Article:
Last night, I made a financially imprudent, but heart-felt, decision to forego seeing Swan Lake at Lincoln Center. Instead I stayed home to watch the University of Oklahoma-Florida State football game. Having grown up in Oklahoma and graduated from the University of Oklahoma, the love of the game is imprinted on my DNA. This devotion to college ball is passed from generation-to-generation, and I believe is particularly cherished by those who are no longer in the Sooner state. The ties to our team provide an attachment to Norman and our college years.
From the comfort of my well-worn “barcalounger,” with my laptop fired up, I watched the tense game alone, but I was “connected” to other Oklahomans by way of Facebook. I must admit that I was concerned about the outcome, before the game started and—truth be told—until the clock ran out. While my Sooners were ranked #1 in the nation, they were playing a strong #5 FSU team, in Tallahassee. FSU has a storied football history, with long-time coach Bobby Bowden, and the stadium was filled with tens of thousands of ‘Noles, regularly breaking into what I consider to be the annoying Tomahawk Chop. (Beyond my personal distaste for the tradition, many of Native American background are especially offended…. but I digress). The game was heavy on defense, but at the end of the day, we beat the Seminoles, 23-13. The team was led by Quarterback and Heisman hopeful Landry Jones, who of course was named for the famed Dallas Cowboys coach Tom Landry. Ah, the Circle of Life.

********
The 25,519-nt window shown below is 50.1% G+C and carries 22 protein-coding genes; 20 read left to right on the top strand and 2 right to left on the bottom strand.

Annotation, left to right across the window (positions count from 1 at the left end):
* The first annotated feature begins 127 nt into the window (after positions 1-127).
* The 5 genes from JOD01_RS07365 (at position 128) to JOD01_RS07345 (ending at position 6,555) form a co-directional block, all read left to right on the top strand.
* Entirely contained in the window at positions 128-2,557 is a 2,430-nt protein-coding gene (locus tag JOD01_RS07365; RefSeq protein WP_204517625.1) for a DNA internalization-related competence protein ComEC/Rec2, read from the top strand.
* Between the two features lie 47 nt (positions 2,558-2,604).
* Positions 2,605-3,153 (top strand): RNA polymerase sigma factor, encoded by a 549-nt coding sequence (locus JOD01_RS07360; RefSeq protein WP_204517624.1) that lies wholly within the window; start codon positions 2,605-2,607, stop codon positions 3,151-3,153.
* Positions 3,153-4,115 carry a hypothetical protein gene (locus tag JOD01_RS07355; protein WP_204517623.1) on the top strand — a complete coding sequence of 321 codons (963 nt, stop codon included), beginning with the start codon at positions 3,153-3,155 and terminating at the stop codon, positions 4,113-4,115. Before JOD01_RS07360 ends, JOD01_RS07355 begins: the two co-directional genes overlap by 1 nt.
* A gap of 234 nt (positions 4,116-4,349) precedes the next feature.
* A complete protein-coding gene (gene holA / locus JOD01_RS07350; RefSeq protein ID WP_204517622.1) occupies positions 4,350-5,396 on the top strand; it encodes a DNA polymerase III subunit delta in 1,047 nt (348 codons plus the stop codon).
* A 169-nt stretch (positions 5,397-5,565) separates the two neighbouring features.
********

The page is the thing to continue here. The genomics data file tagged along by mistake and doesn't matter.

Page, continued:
I know some find my attachment to sports curious and perhaps even a misplaced priority. I beg to differ, for so very many reasons. Team sports are an important element of childrearing in America. Kids all over America are part of soccer, softball, and football teams, among many other sports. Team sports teach kids about cooperation, dedication, determination, and the ability to overcome challenges and deal with setbacks. And while many people fall away from participating in the sports of their youth, the devotion to a college or professional team fosters a sense of community and kinship. I relish college game days here in New York where local pubs become hangouts for particular teams. (A favorite of mine on the Upper East Side is the Mad River Bar that gathers Wisconsin fans—there is an 8 foot blow up “Badger” that greets guests at the door.)
Dedication to sports teams is not just about bragging rights. I believe that sports provide much more. One can point to a whole variety of programs that use sports as tools to assist potentially at-risk kids and more profoundly, to promote progressive social change. Here in New York, “Harlem RBI,” employs baseball to help challenged kids at home and in school. From a global perspective groups like “Right to Play,” support sports programs in the most difficult, war-torn parts of the world.
So after our victory around 11:30 p.m., I turned in. To quote Winston Churchill, “I went to bed and slept the sleep of the saved and thankful.” Okay, I guess I am a little over the top.